The coronavirus (COVID-19) pandemic threatens the wellbeing of individuals, families, communities, cities, regions and nations.
It has created two crises: the medical and public health emergency, and the economic and social challenges that have already led to a precipitous decline into widespread recession and that potentially threaten longer-term deep depression and social disruption.
As well as immediate work to attenuate and then reverse the spread of coronavirus (COVID-19), there are urgent demands to understand the implications of the sudden economic and social changes.
Policy Scotland will support the rapid mobilisation of knowledge in this unprecedented situation.
“Social scientists can’t sit on their hands and wait for the crises to bottom out. There are immediate imperatives to help policymakers understand and mitigate effects, both in the short and longer-term.
Policy Scotland will serve as a rapid conduit of contacts and networking to connect colleagues in Glasgow University and other institutions to local and national policymakers, to mobilise insights and evidence about what might work to deal effectively with the public health, economic and social crises we face.”Professor Chris Chapman, Director of Policy Scotland
Over the forthcoming six months we’ll work with others to develop and share insights into the policy issues, not only in this emergency response phase, but also in longer term as the world adjusts to operating under continuing restrictions.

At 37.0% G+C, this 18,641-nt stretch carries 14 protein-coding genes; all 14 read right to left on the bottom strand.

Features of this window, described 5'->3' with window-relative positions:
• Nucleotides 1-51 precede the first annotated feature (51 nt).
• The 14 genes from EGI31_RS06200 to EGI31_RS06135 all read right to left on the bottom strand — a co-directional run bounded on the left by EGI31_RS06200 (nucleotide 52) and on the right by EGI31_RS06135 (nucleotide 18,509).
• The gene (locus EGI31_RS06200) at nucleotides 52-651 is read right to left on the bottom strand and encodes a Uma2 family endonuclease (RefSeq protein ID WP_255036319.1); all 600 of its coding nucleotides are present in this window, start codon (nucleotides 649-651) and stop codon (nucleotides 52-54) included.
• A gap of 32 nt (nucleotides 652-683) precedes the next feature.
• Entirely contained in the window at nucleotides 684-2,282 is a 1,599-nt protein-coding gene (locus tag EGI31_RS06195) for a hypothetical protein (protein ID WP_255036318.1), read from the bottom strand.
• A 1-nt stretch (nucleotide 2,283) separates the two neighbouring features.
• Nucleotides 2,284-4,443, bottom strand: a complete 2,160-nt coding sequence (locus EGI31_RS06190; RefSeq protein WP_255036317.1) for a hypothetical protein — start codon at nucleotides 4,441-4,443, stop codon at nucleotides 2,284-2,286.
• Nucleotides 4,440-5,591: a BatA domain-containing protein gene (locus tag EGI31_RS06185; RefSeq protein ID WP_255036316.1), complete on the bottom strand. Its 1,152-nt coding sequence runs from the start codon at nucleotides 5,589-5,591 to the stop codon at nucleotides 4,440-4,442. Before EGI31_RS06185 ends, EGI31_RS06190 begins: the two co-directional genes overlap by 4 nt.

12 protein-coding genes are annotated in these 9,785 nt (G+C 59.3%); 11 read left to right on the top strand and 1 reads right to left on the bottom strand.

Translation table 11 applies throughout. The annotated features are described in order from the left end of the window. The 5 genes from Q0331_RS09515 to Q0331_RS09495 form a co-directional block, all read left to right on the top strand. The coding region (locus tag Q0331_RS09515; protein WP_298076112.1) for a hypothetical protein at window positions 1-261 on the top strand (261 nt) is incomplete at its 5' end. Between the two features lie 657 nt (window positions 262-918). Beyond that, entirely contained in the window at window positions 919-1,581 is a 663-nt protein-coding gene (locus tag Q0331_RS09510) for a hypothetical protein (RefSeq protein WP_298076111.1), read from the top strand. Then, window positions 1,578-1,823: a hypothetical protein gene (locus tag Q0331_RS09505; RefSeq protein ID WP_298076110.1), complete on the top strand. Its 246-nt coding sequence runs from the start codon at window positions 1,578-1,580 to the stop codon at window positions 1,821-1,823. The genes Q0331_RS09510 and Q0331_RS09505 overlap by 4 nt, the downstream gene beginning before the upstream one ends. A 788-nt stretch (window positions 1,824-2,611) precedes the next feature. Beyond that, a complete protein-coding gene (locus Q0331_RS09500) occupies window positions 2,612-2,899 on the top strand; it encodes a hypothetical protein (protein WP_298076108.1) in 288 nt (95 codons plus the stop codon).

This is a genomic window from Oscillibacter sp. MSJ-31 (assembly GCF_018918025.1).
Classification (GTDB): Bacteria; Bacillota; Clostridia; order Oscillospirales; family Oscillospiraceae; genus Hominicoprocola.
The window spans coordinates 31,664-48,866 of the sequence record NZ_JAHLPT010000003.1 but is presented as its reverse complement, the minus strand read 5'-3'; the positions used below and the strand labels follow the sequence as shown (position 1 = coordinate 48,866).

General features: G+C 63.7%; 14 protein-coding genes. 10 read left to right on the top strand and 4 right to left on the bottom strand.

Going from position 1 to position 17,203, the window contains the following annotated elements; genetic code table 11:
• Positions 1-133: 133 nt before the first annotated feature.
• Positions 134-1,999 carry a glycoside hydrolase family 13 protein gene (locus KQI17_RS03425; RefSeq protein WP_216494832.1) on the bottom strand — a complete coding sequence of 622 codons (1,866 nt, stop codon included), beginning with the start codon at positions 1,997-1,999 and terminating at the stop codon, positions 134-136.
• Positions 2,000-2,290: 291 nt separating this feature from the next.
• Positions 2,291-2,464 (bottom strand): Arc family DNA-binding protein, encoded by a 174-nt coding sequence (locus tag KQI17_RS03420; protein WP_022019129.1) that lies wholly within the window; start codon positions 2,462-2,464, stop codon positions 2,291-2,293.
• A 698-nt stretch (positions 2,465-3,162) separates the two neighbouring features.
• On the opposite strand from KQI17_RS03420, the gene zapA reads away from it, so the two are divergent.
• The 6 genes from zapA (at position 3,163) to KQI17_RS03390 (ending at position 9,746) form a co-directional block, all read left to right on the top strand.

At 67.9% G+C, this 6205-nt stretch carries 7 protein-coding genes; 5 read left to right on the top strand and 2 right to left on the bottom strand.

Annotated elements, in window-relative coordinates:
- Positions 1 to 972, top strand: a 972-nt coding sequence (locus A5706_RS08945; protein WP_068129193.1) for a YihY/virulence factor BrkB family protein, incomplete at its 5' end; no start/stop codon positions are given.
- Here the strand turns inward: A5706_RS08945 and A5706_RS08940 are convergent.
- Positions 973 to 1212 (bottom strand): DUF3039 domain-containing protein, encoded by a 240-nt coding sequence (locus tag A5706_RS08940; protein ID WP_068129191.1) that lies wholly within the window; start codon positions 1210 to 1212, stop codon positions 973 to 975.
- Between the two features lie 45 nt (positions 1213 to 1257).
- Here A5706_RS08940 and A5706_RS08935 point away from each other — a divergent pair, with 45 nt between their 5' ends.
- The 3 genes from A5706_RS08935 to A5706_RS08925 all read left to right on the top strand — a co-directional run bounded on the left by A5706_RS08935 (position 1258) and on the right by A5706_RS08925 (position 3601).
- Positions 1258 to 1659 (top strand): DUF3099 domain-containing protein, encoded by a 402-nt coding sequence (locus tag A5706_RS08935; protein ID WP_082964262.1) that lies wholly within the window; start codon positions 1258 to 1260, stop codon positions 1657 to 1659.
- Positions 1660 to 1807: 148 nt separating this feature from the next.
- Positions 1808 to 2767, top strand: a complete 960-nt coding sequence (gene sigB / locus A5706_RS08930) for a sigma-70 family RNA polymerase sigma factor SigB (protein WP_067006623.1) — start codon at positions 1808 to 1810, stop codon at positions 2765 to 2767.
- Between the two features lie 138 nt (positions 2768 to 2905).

We’ll focus on these policy areas:
- Community Resilience and Addressing Disadvantage
- Economics and Finance
- Education, Children and Families
- Housing and Infrastructure
- Jobs, Labour Market and Innovation
Policy Scotland will work with a network of academics and practitioners to accumulate expert evidence and commentary, and get this to policymakers at local, Scottish, UK and international levels. We’ll also seek to share insights with the wider public through the Policy Scotland website and networks.
“Just now, the extraordinary is the new normal. Many people will be looking forward to getting back to their lives before the pandemic. But is that really possible? In the long term, Policy Scotland will support social scientists and practitioners to collaborate on investigating the multitudes of questions arising from coronavirus (COVID-19) and the responses to the pandemic.
“In the meantime, all our focus will be on the immediate analysis and delivering those urgently needed insights.”Professor Chris Chapman, Director of Policy Scotland
If you’re interested in participating in this work, either from a researcher or practitioner perspective, please contact Sarah Weakley, Research and Impact Acceleration Officer: email@example.com